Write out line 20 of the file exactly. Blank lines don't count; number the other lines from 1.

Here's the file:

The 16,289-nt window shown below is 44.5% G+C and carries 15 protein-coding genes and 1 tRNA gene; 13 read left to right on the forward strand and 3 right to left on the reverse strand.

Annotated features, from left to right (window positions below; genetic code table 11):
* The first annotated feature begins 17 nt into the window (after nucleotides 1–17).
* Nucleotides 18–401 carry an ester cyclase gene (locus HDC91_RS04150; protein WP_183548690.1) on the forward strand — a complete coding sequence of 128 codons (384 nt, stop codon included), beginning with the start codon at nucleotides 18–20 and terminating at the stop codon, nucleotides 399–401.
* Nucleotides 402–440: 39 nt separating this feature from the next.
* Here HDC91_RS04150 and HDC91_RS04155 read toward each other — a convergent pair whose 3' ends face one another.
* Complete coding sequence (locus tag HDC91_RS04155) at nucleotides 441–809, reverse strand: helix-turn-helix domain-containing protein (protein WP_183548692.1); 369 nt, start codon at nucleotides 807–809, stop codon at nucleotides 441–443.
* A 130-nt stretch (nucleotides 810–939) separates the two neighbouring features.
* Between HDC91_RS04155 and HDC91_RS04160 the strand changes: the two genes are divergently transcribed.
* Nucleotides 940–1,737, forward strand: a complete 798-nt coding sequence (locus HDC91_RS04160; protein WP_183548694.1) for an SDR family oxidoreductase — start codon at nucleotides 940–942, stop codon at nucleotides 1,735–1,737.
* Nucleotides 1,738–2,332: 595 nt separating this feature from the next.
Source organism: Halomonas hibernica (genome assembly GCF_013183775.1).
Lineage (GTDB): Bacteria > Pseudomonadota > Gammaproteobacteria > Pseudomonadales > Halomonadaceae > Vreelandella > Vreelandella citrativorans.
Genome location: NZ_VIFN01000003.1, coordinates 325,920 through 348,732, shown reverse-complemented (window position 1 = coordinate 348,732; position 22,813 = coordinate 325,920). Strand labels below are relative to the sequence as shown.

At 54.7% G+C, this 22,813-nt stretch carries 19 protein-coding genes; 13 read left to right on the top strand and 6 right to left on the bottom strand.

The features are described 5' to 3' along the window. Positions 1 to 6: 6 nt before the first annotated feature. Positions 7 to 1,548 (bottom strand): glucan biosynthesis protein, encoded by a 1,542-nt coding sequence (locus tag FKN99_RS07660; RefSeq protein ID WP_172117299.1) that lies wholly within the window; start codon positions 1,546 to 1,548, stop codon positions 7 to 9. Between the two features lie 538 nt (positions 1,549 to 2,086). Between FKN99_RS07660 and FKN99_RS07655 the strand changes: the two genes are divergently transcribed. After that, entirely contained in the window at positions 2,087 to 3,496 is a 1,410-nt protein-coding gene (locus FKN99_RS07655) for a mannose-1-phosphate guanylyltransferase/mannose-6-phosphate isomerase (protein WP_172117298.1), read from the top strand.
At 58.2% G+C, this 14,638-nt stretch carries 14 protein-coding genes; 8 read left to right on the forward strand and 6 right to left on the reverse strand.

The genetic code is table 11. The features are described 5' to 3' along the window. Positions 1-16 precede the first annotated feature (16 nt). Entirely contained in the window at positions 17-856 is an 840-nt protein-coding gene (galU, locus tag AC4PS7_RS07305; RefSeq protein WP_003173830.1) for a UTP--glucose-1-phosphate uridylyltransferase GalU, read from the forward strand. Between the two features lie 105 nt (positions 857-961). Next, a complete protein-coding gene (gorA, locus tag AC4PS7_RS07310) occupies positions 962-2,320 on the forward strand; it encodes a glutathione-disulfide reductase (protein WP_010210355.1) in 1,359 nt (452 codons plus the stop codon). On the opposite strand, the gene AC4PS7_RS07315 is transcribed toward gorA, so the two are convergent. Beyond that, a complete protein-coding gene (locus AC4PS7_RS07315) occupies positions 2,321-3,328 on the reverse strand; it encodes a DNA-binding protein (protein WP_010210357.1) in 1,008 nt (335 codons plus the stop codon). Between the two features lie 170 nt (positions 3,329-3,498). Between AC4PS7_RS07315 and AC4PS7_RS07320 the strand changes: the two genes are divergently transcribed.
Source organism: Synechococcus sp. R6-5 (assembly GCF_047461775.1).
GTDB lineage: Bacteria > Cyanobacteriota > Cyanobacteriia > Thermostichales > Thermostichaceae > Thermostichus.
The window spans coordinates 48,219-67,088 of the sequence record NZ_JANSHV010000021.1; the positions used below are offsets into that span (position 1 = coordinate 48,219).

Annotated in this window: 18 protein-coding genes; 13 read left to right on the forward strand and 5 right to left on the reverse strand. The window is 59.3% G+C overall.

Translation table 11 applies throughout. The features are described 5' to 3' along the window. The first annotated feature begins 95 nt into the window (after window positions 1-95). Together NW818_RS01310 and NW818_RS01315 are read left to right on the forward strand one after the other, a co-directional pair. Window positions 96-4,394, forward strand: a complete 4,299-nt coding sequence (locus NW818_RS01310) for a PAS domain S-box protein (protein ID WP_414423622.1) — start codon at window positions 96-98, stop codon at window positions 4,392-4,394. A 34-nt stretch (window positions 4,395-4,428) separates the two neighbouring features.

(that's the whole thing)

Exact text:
GTDB lineage: Bacteria > Cyanobacteriota > Cyanobacteriia > Thermostichales > Thermostichaceae > Thermostichus.